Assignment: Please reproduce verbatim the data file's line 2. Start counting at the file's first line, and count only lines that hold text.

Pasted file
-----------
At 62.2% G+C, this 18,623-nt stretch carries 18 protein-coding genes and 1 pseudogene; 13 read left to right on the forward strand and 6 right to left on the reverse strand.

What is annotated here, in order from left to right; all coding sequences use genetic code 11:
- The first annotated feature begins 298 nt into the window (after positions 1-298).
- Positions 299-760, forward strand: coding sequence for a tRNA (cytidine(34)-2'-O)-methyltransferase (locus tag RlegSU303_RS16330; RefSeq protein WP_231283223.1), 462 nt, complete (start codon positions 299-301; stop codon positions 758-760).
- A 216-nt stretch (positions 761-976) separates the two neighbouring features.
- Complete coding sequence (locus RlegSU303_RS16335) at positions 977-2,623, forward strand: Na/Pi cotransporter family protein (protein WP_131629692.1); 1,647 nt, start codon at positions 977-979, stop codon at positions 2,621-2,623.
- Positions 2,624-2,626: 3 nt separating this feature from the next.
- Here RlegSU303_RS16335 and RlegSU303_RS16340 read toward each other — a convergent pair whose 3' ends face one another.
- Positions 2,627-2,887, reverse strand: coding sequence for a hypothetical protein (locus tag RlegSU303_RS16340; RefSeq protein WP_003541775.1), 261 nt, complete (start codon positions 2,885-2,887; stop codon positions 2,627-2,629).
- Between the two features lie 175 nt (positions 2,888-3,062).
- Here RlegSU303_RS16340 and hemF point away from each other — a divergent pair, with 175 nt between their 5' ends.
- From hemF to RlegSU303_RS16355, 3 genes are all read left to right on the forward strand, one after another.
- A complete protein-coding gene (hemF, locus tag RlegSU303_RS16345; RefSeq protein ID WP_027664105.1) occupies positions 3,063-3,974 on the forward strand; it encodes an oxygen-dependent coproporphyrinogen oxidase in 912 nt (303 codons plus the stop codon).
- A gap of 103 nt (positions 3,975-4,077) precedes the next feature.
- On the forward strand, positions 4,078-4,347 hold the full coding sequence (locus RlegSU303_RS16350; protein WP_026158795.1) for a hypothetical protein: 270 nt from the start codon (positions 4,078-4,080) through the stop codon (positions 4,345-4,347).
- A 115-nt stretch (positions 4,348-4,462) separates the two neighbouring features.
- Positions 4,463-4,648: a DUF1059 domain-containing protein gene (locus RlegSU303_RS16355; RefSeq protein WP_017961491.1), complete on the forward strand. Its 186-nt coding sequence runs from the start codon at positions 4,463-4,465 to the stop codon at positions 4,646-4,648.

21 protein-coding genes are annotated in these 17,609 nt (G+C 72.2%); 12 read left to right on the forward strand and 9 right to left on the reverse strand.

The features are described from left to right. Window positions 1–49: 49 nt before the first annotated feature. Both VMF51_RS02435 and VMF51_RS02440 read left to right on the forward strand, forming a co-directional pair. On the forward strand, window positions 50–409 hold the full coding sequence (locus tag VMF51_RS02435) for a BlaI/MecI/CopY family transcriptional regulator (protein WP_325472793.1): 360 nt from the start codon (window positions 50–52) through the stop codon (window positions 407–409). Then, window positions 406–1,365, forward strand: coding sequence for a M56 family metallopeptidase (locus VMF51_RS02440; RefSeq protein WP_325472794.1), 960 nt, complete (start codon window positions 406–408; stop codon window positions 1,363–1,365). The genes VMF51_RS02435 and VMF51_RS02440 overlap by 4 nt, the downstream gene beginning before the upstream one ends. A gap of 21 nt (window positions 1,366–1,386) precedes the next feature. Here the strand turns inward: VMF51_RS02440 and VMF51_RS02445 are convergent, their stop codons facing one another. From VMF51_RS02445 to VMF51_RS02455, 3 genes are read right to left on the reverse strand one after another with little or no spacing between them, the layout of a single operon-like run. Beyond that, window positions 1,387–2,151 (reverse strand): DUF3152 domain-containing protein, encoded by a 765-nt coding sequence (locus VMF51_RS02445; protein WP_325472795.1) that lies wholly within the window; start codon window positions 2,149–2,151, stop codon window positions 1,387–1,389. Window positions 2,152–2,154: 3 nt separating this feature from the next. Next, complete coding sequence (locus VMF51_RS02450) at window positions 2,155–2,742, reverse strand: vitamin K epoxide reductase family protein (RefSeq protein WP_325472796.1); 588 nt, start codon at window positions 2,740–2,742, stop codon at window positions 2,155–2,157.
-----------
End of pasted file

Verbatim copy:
What is annotated here, in order from left to right; all coding sequences use genetic code 11: